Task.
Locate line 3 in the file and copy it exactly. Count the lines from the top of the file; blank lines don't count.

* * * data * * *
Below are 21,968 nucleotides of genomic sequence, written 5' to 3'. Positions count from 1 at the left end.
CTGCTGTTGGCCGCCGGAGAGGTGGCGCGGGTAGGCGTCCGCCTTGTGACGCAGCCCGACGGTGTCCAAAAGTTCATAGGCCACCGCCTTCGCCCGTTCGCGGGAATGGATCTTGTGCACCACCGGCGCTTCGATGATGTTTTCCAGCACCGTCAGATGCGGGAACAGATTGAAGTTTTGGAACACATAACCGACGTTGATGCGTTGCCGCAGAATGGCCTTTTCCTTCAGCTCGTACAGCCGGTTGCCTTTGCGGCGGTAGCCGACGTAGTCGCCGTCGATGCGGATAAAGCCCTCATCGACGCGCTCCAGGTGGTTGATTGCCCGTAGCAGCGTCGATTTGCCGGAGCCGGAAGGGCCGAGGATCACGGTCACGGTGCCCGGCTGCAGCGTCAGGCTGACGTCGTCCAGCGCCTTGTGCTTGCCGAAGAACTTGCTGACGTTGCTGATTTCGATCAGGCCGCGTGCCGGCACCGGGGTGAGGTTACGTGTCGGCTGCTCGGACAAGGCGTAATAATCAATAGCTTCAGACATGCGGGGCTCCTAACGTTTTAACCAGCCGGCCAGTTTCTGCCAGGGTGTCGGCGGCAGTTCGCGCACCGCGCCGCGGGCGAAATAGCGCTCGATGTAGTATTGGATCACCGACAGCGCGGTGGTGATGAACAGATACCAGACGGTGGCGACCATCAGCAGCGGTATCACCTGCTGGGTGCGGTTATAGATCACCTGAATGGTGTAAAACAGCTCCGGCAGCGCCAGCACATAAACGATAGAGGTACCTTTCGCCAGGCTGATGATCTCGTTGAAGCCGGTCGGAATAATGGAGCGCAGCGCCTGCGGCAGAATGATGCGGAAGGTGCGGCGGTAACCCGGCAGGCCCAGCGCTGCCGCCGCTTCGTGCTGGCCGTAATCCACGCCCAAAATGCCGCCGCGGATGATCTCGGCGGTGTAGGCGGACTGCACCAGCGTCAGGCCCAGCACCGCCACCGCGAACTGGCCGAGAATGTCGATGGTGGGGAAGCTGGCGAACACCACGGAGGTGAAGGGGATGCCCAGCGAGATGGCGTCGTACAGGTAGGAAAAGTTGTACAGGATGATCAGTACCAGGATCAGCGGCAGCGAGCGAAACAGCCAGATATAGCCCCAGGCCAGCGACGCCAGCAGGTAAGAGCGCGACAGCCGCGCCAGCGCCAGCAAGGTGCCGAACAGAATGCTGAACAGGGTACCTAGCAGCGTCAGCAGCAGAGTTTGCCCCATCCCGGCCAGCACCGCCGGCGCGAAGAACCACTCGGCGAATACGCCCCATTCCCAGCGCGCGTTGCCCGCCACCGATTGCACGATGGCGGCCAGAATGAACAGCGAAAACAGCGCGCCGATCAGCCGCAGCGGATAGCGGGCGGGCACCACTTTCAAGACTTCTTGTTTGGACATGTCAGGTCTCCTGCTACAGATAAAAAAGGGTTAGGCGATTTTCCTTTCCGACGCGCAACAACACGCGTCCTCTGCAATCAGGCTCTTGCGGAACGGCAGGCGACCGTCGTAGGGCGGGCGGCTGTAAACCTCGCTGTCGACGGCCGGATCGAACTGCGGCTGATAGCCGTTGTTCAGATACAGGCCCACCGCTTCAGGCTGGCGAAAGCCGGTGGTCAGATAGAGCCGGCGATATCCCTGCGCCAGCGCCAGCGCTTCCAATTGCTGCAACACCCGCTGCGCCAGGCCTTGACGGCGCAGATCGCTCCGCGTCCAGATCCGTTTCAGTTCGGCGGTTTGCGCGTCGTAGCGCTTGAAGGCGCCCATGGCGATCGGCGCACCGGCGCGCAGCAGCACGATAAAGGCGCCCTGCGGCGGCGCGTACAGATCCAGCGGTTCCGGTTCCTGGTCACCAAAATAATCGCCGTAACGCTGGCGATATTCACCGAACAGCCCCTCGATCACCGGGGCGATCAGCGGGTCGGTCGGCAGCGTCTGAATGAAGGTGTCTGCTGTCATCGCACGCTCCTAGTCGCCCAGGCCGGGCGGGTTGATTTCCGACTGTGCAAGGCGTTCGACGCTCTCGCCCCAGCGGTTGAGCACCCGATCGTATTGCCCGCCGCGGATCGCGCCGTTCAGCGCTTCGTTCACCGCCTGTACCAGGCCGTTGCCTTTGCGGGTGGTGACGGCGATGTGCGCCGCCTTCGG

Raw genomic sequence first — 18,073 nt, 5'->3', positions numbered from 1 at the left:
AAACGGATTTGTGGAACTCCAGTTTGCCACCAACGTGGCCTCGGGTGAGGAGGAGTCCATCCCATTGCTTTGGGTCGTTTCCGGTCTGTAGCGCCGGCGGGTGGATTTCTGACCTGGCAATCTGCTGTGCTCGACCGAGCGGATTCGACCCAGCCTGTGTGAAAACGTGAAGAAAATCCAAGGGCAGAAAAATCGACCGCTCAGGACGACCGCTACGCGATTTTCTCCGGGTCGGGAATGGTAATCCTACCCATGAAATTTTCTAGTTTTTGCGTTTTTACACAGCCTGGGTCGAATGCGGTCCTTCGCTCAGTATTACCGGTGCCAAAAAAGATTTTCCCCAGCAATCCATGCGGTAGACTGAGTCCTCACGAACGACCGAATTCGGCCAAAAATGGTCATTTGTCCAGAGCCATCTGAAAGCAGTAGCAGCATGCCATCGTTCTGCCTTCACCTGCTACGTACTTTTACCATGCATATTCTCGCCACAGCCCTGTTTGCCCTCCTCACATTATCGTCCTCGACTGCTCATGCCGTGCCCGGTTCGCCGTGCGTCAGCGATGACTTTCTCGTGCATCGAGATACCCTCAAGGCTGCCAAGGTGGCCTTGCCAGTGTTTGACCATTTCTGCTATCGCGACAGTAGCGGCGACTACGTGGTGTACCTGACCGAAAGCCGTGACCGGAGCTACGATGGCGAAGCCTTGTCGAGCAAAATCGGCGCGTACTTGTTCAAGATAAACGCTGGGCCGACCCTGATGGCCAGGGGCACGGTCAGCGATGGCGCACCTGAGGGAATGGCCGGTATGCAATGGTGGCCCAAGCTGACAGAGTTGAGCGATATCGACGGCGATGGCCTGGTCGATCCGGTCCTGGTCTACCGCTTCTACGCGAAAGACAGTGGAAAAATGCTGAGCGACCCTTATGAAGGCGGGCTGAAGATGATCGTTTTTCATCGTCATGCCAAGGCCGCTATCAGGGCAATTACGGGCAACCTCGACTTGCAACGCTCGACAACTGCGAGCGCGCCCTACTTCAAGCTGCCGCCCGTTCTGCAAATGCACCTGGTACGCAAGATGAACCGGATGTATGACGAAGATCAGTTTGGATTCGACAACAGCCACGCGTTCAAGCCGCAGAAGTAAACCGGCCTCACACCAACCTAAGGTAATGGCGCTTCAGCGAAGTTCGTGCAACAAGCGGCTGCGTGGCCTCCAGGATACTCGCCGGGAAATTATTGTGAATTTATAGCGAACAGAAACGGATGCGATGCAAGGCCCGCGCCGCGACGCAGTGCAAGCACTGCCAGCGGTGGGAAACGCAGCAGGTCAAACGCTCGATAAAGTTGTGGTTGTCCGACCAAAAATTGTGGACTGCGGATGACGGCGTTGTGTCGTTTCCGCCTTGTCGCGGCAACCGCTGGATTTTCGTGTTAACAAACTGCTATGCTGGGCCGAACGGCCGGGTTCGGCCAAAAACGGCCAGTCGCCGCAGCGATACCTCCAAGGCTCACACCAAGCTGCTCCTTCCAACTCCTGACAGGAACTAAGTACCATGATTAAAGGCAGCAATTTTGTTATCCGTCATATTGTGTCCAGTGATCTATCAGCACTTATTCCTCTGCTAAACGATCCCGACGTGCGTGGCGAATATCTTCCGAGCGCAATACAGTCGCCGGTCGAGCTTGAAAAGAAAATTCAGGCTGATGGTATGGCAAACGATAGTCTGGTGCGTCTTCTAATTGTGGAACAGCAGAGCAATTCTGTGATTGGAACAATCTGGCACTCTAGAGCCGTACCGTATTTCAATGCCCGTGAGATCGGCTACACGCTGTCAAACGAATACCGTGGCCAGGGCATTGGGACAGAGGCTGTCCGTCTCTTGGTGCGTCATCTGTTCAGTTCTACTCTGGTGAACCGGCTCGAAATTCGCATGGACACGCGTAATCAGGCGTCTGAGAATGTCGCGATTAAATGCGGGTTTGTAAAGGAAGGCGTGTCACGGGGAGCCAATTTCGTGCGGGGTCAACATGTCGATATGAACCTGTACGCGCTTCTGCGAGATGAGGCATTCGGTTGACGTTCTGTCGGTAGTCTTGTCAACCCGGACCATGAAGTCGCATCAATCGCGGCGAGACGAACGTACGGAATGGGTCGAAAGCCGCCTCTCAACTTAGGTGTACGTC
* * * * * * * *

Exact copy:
Raw genomic sequence first — 18,073 nt, 5'->3', positions numbered from 1 at the left: